Breaking: Second Circuit rules in Louboutin v. Yves Saint Laurent: Score one for Louboutin

The Second Circuit here in New York has just issued its long anticipated decision in the Louboutin v. Yves Saint Laurent case. (Decision here: Louboutin v YSL_Sept 5 12). Having just skimmed the decision, it appears that Louboutin can score this as a victory, but only partially.

Here are some excerpts from the opinion, written by Judge Cabranes:

“We conclude that the District Court’s holding that a single color can never serve as a trademark in the fashion industry, Christian Louboutin S.A. v. Yves Saint Laurent America, Inc., 778 F. Supp. 2d 445, 451, 457 (S.D.N.Y. 2011) (“Louboutin”), is inconsistent with the Supreme Court’s decision in Qualitex Co. v. Jacobson Products Co., 514 U.S. 159, 162 (1995) (“Qualitex”), and that the District Court therefore erred by resting its denial of Louboutin’s preliminary injunction motion on that ground.”

In other words, yes, you can have a trademark in a single color, even in the fashion industry.

“We further conclude that Louboutin’s trademark, which covers the red, lacquered outsole of a woman’s high fashion shoe, has acquired limited “secondary meaning” as a distinctive symbol that identifies the Louboutin brand. As explained below, pursuant to Section 37 of the Lanham Act, 15 U.S.C. § 1119, we limit the trademark to uses in which the red outsole contrasts with the remainder of the shoe (known as the “upper”). We conclude that the trademark, as thus modified, is entitled to trademark protection. Finally, we conclude that, because the monochrome design employed by YSL is not a use of Louboutin’s modified trademark, we need not, and indeed should not, address whether YSL’s use of a red outsole risks consumer confusion or whether the Louboutin mark, as modified, is ‘functional.'”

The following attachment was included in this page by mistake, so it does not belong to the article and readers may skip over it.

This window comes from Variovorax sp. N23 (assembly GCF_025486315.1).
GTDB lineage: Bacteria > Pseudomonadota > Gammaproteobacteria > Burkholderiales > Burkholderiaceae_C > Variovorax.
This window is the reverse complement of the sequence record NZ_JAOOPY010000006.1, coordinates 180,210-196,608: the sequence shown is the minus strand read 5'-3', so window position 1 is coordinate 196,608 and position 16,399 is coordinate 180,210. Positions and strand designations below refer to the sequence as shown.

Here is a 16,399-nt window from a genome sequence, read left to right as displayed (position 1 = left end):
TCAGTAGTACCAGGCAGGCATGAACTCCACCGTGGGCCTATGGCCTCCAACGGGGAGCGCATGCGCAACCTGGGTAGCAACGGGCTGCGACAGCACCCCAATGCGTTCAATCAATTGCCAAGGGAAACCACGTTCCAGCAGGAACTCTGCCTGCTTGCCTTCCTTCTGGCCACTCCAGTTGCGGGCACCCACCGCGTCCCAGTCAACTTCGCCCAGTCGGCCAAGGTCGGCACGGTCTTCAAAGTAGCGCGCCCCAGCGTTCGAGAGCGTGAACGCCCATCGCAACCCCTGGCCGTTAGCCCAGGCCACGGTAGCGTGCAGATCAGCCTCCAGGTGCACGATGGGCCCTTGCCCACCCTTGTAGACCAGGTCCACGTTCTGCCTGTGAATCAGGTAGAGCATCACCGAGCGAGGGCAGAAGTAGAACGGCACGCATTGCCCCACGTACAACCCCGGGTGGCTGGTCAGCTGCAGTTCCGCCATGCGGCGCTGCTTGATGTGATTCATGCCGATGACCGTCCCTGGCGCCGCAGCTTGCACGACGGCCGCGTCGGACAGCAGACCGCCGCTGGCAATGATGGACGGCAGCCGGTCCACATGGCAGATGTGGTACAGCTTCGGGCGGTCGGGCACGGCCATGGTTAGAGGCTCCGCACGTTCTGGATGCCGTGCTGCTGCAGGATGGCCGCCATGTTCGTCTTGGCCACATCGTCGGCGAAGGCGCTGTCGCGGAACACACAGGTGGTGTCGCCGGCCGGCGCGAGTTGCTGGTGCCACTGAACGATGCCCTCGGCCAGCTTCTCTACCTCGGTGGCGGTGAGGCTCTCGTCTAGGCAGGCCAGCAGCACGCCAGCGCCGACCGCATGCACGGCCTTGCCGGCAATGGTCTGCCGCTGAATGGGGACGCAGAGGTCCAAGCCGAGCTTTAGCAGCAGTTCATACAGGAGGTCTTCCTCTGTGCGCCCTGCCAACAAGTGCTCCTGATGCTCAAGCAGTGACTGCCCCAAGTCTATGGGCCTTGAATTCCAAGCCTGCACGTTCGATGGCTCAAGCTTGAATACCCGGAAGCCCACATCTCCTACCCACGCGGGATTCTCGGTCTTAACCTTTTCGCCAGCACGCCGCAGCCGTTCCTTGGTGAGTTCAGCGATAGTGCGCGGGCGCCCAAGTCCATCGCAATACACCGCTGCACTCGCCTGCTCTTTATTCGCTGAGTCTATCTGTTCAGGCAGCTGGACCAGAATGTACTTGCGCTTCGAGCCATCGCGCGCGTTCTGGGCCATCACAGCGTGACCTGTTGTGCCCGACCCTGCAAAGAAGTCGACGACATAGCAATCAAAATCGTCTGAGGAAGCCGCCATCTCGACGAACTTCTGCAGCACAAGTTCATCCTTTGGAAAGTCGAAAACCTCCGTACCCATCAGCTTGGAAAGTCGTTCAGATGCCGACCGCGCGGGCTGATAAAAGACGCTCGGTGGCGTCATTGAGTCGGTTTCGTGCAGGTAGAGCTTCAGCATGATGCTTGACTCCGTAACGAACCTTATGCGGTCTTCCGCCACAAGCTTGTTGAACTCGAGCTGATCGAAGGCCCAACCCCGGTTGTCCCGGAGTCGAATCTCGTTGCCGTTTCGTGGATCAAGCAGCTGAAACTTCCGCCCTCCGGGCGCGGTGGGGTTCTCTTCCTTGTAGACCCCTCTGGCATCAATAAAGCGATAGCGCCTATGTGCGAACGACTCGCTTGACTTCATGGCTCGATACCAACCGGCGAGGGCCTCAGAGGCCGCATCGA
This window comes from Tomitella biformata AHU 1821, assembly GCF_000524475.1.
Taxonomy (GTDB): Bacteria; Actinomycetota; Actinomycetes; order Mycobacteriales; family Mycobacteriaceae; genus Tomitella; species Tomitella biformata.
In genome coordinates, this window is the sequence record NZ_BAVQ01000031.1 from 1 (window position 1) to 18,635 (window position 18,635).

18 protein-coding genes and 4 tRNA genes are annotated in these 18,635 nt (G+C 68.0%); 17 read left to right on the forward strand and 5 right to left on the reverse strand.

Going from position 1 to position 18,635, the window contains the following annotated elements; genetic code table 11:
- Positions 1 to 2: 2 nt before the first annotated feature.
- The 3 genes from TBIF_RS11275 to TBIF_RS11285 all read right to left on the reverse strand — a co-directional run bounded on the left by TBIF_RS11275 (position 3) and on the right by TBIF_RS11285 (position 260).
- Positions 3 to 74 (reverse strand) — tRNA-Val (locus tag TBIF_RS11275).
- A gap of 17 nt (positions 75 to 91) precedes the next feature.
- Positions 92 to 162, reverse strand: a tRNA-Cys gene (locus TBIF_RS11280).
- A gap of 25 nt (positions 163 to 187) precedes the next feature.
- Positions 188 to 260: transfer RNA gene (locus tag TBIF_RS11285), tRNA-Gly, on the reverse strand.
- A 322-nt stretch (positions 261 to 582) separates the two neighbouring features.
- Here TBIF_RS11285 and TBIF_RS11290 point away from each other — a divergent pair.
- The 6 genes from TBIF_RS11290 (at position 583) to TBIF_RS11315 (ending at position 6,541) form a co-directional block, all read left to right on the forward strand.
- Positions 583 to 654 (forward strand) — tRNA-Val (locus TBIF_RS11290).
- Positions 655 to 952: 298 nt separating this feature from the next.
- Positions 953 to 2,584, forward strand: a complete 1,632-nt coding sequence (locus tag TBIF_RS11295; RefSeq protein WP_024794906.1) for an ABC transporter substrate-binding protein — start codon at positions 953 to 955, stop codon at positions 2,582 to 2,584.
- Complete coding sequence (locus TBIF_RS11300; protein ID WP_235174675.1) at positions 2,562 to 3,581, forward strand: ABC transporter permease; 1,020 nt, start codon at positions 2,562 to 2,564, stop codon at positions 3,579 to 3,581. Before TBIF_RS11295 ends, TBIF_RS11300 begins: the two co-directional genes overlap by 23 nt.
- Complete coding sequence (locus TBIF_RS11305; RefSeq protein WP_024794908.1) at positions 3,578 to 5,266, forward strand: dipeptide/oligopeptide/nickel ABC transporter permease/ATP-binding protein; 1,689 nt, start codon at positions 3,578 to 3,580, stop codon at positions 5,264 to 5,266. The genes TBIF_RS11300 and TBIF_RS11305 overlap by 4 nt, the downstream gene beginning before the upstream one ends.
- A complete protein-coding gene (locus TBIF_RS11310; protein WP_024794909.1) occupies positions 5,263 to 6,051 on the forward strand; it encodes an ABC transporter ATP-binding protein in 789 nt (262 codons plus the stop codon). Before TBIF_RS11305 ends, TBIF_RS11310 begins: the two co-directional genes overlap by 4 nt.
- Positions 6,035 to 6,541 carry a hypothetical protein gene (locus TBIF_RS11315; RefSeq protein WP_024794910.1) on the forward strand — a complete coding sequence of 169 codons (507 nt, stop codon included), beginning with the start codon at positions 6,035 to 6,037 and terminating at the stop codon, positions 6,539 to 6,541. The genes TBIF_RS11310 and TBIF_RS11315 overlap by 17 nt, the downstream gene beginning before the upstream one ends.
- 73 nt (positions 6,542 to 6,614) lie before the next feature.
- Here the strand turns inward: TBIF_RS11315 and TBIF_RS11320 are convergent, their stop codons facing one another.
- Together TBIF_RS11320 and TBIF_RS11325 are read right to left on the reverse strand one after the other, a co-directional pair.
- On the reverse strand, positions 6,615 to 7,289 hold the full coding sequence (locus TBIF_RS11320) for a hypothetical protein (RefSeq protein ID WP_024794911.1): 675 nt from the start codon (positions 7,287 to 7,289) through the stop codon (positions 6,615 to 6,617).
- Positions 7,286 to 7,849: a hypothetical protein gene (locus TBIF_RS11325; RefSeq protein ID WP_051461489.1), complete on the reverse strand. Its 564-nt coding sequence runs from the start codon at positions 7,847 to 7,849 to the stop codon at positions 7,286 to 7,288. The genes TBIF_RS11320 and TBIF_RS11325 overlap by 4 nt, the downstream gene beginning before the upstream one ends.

The court also held that “the District Court’s conclusion that a single color can never serve as a trademark in the fashion industry was based on an incorrect understanding of the doctrine of aesthetic functionality and was therefore error.”

In other words, yes Louboutin, has an enforceable trademark, but because YSL’s shoe was monochrome (non-contrasting), it loses on the infringement question. Had YSL’s shoe had a red sole and a contrasting upper, the result may have been quite different.

I think Louboutin should look at this as a victory, considering that their color mark has been much under attack for some time now. At least now Louboutin knows that (at least in the US), the mark is valid and enforceable (as long as the infringing shoes have red soles and uppers of a contrasting color).

This is my takeaway from a very quick skimming of the opinion. Further analysis will follow as soon as I’ve had a chance to give it a thorough reading. Stay tuned… (Question of the day: will either party appeal?)

Hat-tip to my friend and colleague Lorraine Fleck for alerting me to the issuance of the decision.

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